In his Sunday suit (with ten shillings in specie in the right-hand trouser pocket) and a brand-new bowler hat, the youngest of the Shearnes, Thomas Beauchamp Algernon, was being launched by the combined strength of the family on his public-school career. It was a solemn moment. The landscape was dotted with relatives—here a small sister, awed by the occasion into refraining from insult; there an aunt, vaguely admonitory. “Well, Tom,” said Mr. Shearne, “you’ll soon be off now. You’re sure to like Eckleton. Remember to cultivate your bowling. Everyone can bat nowadays. And play forward, not outside. The outsides get most of the fun, certainly, but then if you’re a forward, you’ve got eight chances of getting into a team.”
“All right, father.”
“Oh, and work hard.” This by way of an afterthought.
“All right, father.”
“And, Tom,” said Mrs. Shearne, “you are sure to be comfortable at school, because I asked Mrs. Davy to write to her sister, Mrs. Spencer, who has a son at Eckleton, and tell her to tell him to look after you when you get there. He is in Mr. Dencroft’s house, which is next door to Mr. Blackburn’s, so you will be quite close to one another. Mind you write directly you get there.”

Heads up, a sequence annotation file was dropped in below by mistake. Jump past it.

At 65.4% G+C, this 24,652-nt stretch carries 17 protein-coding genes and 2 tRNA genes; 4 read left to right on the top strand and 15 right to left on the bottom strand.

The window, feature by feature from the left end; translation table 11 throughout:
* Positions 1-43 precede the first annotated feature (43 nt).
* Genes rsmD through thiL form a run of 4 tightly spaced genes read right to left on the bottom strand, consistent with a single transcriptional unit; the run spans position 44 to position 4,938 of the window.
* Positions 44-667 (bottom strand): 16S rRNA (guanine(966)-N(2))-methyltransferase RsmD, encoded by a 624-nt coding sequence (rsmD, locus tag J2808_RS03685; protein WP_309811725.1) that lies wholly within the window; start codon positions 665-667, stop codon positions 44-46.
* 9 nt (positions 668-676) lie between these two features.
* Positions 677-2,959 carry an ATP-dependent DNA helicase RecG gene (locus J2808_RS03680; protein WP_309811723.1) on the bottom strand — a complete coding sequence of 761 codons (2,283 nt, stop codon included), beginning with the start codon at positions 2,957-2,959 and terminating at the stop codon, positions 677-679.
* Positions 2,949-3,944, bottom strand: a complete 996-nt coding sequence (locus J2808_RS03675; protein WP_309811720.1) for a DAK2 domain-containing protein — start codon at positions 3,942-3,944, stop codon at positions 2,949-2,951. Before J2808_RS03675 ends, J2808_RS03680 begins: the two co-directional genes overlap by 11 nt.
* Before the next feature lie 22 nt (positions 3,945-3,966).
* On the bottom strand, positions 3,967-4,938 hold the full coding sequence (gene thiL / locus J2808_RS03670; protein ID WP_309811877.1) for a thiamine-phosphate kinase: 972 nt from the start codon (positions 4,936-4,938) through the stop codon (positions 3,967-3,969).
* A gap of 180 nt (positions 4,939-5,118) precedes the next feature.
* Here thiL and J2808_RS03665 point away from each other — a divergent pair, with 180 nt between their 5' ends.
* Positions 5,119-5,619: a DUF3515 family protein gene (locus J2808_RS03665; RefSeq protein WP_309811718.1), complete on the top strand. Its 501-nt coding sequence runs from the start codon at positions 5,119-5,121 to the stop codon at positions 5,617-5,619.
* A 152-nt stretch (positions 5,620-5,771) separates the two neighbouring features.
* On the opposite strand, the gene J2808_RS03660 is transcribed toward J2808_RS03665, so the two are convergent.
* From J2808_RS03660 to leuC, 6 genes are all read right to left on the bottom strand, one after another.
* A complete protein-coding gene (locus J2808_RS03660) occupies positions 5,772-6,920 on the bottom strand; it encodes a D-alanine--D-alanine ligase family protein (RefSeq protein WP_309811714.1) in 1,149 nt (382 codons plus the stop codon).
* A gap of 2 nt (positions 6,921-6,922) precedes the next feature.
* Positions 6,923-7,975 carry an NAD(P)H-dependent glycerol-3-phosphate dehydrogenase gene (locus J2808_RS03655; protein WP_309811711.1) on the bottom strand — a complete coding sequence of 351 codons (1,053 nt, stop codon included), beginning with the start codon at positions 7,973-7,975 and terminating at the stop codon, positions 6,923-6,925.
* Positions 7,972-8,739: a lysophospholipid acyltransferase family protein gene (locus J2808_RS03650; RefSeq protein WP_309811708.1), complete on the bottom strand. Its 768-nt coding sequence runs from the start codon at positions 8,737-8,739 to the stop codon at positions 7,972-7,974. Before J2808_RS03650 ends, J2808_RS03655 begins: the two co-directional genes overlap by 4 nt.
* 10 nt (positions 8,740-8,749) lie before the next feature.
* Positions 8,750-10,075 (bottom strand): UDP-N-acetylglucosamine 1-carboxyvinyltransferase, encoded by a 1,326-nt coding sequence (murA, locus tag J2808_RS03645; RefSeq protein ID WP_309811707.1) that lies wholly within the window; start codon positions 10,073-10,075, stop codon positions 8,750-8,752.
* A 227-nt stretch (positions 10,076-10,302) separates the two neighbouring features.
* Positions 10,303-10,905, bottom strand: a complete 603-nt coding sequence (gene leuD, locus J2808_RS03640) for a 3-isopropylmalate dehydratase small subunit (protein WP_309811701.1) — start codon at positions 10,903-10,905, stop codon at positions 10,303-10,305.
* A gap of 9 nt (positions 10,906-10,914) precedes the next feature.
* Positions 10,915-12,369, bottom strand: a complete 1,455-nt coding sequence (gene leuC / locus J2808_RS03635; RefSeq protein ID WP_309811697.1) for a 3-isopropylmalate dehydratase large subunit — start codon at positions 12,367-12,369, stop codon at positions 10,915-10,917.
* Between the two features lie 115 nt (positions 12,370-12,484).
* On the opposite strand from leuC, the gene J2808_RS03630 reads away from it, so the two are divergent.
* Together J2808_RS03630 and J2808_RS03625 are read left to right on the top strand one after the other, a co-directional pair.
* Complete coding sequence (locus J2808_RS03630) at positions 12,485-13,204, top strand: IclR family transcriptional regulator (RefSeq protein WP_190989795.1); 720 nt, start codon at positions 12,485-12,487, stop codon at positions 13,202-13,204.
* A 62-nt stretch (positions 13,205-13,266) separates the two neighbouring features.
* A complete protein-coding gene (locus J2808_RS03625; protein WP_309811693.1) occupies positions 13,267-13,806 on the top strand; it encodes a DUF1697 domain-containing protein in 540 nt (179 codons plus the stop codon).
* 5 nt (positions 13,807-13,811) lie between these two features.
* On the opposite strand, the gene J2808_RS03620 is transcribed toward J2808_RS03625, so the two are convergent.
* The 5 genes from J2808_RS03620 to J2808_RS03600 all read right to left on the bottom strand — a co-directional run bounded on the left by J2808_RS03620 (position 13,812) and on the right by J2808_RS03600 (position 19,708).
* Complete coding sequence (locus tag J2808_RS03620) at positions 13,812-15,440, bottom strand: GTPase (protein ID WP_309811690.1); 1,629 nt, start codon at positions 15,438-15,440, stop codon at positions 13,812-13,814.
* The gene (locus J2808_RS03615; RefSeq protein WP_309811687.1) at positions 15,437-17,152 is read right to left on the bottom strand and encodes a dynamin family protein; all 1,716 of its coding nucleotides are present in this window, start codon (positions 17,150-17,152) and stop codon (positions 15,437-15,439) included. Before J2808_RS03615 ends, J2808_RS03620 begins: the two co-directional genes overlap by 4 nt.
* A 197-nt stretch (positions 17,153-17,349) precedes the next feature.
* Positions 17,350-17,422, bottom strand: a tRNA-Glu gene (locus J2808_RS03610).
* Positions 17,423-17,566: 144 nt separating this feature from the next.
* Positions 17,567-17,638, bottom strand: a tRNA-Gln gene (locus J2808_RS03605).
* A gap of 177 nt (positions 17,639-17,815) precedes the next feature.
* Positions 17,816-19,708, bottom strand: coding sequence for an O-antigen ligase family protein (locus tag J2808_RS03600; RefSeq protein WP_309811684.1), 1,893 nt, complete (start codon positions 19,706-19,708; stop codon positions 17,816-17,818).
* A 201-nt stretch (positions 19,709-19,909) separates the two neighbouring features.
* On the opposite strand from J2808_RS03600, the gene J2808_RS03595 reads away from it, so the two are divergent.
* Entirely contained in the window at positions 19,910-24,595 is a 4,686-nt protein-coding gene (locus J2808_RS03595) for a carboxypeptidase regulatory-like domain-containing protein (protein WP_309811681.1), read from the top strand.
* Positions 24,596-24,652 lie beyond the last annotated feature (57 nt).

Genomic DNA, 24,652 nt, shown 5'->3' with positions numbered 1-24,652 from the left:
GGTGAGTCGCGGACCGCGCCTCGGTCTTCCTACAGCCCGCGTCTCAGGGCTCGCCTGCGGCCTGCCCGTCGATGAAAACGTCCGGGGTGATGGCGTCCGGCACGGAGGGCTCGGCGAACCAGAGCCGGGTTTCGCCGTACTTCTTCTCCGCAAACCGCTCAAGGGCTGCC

“All right, mother.”
“And look here, Tom.” His eldest brother stepped to the front and spoke earnestly. “Look here, don’t you forget what I’ve been telling you?”
“You’ll be right enough if you don’t go sticking on side. Don’t forget that, however much of a blood you may have been at that rotten little private school of yours, you’re not one at Eckleton.”
“You look clean, which is the great thing. There’s nothing much wrong with you except cheek. You’ve got enough of that to float a ship. Keep it under.”
“All right. Keep your hair on.”
“There you go,” said the expert, with gloomy triumph. “If you say that sort of thing at Eckleton, you’ll get jolly well sat on, by Jove!”
“Bai Jove, old chap!” murmured the younger brother, “we’re devils in the Forty-twoth!”
The other, whose chief sorrow in life was that he could not get the smaller members of the family to look with proper awe on the fact that he had just passed into Sandhurst, gazed wistfully at the speaker, but, realising that there was a locked door between them, tried no active measures.
“Well, anyhow,” he said, “you’ll soon get it knocked out of you, that’s one comfort. Look here, if you do get scrapping with anybody, don’t forget all I’ve taught you. And I should go on boxing there if I were you, so as to go down to Aldershot some day. You ought to make a fairly decent featherweight if you practise.”
“Let’s know when Eckleton’s playing Haileybury, and I’ll come and look you up. I want to see that match.”
“Good-bye, Tom, dear.”
Chorus of aunts and other supers: “Goodbye, Tom.”
Tom (comprehensively): “G’bye.”
The train left the station.